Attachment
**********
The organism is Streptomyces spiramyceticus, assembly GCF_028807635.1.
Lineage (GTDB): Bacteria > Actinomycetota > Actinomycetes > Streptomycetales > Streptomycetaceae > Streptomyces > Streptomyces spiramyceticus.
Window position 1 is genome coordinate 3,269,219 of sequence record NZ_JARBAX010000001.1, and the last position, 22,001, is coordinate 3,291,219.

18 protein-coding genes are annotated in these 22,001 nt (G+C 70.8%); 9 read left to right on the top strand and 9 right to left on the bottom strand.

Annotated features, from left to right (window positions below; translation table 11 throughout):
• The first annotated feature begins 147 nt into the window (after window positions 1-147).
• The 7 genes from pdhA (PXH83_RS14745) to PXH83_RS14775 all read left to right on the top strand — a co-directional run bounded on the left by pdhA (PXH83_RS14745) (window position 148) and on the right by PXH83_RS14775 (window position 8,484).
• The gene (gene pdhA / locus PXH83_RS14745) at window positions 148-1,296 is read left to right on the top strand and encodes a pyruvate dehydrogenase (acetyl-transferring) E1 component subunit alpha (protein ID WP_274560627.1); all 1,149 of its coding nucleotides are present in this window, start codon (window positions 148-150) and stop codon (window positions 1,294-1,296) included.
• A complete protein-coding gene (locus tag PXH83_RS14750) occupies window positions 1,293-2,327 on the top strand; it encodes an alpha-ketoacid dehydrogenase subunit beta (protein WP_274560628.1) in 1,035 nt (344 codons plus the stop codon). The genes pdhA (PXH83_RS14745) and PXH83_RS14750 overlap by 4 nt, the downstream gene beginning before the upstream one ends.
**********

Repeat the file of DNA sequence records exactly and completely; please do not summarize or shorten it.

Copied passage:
The organism is Streptomyces spiramyceticus, assembly GCF_028807635.1.
Lineage (GTDB): Bacteria > Actinomycetota > Actinomycetes > Streptomycetales > Streptomycetaceae > Streptomyces > Streptomyces spiramyceticus.
Window position 1 is genome coordinate 3,269,219 of sequence record NZ_JARBAX010000001.1, and the last position, 22,001, is coordinate 3,291,219.

18 protein-coding genes are annotated in these 22,001 nt (G+C 70.8%); 9 read left to right on the top strand and 9 right to left on the bottom strand.

Annotated features, from left to right (window positions below; translation table 11 throughout):
• The first annotated feature begins 147 nt into the window (after window positions 1-147).
• The 7 genes from pdhA (PXH83_RS14745) to PXH83_RS14775 all read left to right on the top strand — a co-directional run bounded on the left by pdhA (PXH83_RS14745) (window position 148) and on the right by PXH83_RS14775 (window position 8,484).
• The gene (gene pdhA / locus PXH83_RS14745) at window positions 148-1,296 is read left to right on the top strand and encodes a pyruvate dehydrogenase (acetyl-transferring) E1 component subunit alpha (protein ID WP_274560627.1); all 1,149 of its coding nucleotides are present in this window, start codon (window positions 148-150) and stop codon (window positions 1,294-1,296) included.
• A complete protein-coding gene (locus tag PXH83_RS14750) occupies window positions 1,293-2,327 on the top strand; it encodes an alpha-ketoacid dehydrogenase subunit beta (protein WP_274560628.1) in 1,035 nt (344 codons plus the stop codon). The genes pdhA (PXH83_RS14745) and PXH83_RS14750 overlap by 4 nt, the downstream gene beginning before the upstream one ends.